The European Union had threatened to limit export of the widely used drug for other purposes if the state had proceeded. The two inmates were separately put to death in recent weeks using pentobarbital instead.

First woman executed

Among the high-profile capital cases this year involved Kimberly McCarthy, the first woman executed in the United States in three years.

The former Dallas-area resident was convicted of murdering her neighbor, and in June became the state's 500th prisoner to die at the hands of the government since 1976, when the Supreme Court allowed capital punishment to resume.

So far, 1,359 people have been put to death across the country since that time, using lethal injection, electrocution, gas chamber, hanging, and firing squad. That includes three federal prisoners.

Spared for now was Georgia inmate Warren Hill, whose attorneys say he is mentally disabled. Courts earlier this year stayed three separate execution dates, one with just minutes to spare.

The Supreme Court in March will hold oral arguments and decide whether the Florida scheme for identifying mentally disabled defendants in capital cases violates previous standards established by the high court.

Freddie Lee Hall and an accomplice were convicted of the 1978 murders of a pregnant 21-year-old woman and a sheriff's deputy in separate store robberies, both on the same day. His lawyers say the death row inmate has an IQ of 60.

In Missouri, Reginald Griffin was freed in October and his sentence thrown out after the state high court found the trial prosecution withheld critical evidence that may have implicated another prisoner in a jailhouse murder.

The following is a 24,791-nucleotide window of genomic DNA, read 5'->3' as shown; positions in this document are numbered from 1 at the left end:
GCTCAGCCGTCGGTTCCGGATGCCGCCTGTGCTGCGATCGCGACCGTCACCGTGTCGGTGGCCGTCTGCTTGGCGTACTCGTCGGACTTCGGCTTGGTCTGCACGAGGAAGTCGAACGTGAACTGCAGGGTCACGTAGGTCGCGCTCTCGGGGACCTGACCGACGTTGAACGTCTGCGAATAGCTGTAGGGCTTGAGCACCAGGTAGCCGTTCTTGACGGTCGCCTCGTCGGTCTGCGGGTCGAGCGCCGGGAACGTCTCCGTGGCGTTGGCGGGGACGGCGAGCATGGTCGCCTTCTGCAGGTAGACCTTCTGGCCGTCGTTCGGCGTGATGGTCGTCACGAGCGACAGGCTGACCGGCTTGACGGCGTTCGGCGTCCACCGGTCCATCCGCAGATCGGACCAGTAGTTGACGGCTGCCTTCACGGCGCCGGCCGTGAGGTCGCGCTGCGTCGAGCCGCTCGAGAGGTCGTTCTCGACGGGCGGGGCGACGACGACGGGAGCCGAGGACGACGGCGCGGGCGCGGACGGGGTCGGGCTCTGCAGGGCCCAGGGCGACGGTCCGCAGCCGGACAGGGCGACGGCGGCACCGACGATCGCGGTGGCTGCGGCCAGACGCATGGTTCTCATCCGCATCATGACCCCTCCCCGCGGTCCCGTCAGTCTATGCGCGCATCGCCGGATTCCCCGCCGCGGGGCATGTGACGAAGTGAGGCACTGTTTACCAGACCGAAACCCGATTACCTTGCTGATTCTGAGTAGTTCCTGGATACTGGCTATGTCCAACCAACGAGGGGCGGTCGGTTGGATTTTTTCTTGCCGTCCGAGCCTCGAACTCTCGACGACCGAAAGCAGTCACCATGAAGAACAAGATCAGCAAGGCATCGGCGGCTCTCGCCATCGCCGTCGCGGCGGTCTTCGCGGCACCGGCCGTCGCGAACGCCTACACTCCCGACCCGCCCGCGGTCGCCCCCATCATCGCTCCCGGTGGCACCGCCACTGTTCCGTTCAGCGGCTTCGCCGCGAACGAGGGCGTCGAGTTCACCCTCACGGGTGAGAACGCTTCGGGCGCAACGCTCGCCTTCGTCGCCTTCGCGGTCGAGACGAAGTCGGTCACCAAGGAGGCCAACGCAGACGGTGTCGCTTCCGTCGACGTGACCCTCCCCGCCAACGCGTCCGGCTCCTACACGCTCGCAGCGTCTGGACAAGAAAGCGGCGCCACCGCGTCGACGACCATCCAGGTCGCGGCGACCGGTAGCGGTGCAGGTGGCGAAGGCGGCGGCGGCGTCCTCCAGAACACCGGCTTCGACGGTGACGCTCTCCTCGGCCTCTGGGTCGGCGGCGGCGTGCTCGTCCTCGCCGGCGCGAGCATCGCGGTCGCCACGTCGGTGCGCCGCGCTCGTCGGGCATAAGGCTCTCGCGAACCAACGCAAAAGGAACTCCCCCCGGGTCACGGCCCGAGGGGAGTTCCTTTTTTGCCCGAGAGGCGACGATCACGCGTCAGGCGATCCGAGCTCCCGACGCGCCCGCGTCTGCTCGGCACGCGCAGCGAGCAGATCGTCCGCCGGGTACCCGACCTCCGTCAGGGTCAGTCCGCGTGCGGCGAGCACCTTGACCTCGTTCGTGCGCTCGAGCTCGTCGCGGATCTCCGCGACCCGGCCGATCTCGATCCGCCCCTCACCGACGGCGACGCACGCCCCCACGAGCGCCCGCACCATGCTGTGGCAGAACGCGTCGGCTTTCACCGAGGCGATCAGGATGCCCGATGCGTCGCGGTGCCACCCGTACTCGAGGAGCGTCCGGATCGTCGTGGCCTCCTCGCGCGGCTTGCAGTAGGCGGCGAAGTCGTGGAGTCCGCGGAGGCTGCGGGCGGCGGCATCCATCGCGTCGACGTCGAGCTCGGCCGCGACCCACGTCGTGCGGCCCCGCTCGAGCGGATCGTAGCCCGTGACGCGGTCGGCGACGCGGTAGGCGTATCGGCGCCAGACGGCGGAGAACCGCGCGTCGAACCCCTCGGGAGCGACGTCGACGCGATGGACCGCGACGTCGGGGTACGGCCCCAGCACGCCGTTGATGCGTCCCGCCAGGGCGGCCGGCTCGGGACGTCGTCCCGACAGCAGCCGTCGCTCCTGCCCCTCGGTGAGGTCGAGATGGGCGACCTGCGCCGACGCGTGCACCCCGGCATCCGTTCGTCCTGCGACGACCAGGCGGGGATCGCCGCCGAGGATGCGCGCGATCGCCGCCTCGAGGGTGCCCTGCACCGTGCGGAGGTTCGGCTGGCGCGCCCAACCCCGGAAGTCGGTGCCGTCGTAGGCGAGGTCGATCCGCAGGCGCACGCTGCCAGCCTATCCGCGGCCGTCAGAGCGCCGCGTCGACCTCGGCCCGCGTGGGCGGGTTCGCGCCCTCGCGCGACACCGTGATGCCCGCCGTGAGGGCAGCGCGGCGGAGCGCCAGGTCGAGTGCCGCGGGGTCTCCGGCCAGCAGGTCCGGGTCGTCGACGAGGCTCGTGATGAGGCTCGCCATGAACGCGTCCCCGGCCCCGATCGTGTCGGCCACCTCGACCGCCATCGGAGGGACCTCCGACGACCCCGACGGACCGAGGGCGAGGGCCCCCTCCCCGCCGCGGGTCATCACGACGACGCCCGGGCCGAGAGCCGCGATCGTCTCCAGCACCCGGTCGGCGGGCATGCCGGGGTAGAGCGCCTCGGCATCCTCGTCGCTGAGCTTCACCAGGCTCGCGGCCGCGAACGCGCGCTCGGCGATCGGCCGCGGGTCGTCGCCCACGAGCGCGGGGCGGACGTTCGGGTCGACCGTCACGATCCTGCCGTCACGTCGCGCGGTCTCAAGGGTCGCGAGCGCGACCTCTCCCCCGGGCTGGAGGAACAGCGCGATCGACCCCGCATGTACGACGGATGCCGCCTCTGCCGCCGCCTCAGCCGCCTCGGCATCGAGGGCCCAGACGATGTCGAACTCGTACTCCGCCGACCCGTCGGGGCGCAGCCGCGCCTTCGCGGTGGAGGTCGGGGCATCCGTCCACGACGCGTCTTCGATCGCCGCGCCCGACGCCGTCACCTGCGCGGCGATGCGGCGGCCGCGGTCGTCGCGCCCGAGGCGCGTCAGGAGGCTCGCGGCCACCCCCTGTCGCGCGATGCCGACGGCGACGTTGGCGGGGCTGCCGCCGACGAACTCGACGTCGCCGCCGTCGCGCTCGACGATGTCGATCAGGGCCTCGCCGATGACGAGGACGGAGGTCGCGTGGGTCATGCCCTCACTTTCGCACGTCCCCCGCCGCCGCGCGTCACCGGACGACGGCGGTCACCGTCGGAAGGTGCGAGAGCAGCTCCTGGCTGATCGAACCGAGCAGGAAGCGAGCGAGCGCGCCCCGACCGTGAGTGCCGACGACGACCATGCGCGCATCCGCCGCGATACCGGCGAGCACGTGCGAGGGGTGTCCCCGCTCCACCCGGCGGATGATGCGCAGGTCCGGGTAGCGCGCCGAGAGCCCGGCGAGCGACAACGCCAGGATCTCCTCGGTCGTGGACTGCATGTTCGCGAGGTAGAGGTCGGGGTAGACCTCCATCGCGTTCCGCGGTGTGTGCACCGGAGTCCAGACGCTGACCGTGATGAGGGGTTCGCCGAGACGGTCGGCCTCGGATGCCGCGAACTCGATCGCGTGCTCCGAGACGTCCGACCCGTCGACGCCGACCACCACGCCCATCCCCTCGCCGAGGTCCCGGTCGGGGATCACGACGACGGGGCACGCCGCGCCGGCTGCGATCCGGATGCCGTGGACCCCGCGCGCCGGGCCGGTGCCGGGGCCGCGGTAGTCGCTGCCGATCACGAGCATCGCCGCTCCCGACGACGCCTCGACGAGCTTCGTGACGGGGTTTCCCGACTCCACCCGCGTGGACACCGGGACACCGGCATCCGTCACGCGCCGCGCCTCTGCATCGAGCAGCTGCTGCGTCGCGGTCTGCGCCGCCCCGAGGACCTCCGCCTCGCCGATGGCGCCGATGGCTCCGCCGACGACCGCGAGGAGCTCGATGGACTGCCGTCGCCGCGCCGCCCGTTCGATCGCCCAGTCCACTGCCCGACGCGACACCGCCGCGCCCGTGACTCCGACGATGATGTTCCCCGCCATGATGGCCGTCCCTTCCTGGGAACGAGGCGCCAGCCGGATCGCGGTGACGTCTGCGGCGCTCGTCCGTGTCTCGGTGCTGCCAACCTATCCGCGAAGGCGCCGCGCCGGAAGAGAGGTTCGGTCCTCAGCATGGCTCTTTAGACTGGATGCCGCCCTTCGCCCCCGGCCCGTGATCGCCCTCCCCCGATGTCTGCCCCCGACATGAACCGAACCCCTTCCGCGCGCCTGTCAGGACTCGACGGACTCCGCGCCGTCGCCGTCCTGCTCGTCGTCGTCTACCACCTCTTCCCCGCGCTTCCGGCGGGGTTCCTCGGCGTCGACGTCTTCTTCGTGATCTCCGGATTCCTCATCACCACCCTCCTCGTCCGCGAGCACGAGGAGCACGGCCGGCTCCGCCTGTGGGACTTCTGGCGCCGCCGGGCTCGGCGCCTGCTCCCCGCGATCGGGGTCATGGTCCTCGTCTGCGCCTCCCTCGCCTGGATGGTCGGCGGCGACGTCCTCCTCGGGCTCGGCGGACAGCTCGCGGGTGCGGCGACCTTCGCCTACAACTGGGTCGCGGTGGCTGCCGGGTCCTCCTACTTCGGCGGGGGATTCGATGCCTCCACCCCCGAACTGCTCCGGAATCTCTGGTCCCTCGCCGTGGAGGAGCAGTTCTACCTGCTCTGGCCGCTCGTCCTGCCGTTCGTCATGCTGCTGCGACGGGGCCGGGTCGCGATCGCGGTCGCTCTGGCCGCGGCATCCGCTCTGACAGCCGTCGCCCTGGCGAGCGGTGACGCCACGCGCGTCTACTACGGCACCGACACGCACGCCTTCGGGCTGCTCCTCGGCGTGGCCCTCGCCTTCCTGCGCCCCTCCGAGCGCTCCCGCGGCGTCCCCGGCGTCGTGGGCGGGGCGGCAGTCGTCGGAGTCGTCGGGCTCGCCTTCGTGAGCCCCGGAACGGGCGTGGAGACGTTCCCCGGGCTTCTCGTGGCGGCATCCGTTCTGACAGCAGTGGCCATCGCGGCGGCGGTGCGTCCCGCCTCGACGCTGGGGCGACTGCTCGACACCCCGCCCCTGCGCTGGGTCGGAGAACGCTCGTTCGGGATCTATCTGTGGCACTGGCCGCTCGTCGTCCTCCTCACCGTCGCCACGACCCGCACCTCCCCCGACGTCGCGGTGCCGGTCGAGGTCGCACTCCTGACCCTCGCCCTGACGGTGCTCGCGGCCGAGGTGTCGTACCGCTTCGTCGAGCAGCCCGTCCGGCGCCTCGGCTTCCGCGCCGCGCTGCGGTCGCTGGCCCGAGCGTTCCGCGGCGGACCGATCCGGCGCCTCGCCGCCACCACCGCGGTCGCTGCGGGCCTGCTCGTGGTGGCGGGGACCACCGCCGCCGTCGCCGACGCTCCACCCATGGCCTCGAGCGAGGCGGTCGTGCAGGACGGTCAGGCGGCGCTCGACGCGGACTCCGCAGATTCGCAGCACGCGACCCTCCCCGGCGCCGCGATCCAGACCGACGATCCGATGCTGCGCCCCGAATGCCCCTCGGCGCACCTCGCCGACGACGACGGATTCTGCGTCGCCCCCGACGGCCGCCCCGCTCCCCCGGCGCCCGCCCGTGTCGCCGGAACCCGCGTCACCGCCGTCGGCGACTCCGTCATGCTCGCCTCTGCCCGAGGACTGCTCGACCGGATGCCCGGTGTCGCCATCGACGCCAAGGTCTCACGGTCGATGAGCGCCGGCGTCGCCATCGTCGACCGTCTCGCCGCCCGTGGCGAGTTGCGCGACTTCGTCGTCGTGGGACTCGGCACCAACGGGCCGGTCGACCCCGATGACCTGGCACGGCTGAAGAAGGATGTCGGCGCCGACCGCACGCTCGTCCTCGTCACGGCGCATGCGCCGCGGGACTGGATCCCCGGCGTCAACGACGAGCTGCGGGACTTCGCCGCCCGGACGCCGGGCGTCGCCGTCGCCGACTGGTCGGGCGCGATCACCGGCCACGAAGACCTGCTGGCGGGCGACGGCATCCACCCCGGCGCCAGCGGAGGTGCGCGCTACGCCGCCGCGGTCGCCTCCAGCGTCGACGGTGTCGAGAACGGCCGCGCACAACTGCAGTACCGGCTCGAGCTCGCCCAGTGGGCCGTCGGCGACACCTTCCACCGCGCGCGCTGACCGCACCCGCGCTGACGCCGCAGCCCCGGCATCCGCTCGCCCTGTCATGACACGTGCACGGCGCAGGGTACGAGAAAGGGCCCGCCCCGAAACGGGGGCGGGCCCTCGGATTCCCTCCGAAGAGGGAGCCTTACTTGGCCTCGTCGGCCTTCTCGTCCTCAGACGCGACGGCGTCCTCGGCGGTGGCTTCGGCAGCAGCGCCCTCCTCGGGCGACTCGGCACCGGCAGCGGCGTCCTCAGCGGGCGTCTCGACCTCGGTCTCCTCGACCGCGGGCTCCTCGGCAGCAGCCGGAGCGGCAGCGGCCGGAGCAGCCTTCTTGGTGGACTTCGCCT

He became the 143rd person exonerated from death row in the past 40 years.

Maryland abolishes death penalty

Maryland became the sixth state in as many years to abolish its death penalty, joining Connecticut, Illinois, New York, New Jersey, and New Mexico. Eighteen other states have previously done so.

Attorney General Eric Holder faces a tough decision in coming months: whether to seek the death penalty in federal court for Boston Marathon bombing suspect Dzokhar Tsarnaev.

Across the country, capital sentences remain at historic lows, with just 79 so far this year.

They have declined in number by 75 percent from 1996, said the report, when 315 people were put on death row.

With the death penalty declining and recent polls showing a corresponding drop in public support, some legal analysts wonder if the Supreme Court is prepared in coming years to take another look at the issue's overall constitutionality -- whether capital punishment in the 21st century represents "cruel and unusual punishment."

No sign of Supreme Court review

The justices in most cases continue to deny most requests for stays of executions, usually without any comment, or a breakdown of which members of the nine-member bench might have granted such a delay.

"It certainly seems that it merits another day in court after 40 years," said Evan Mandery, a law professor at John Jay College of Criminal Justice, and author of the new book "A Wild Justice: The Death and Resurrection of Capital Punishment in America."

"There are a lot of reasons to think that (moderate-conservative) Justice Anthony Kennedy's vote is up for grabs and his mind is open on this question. So I don't think the outcome of a case would be predetermined one way or another."

But there is no sign such a monumental legal and social review by the nation's highest court will be coming soon.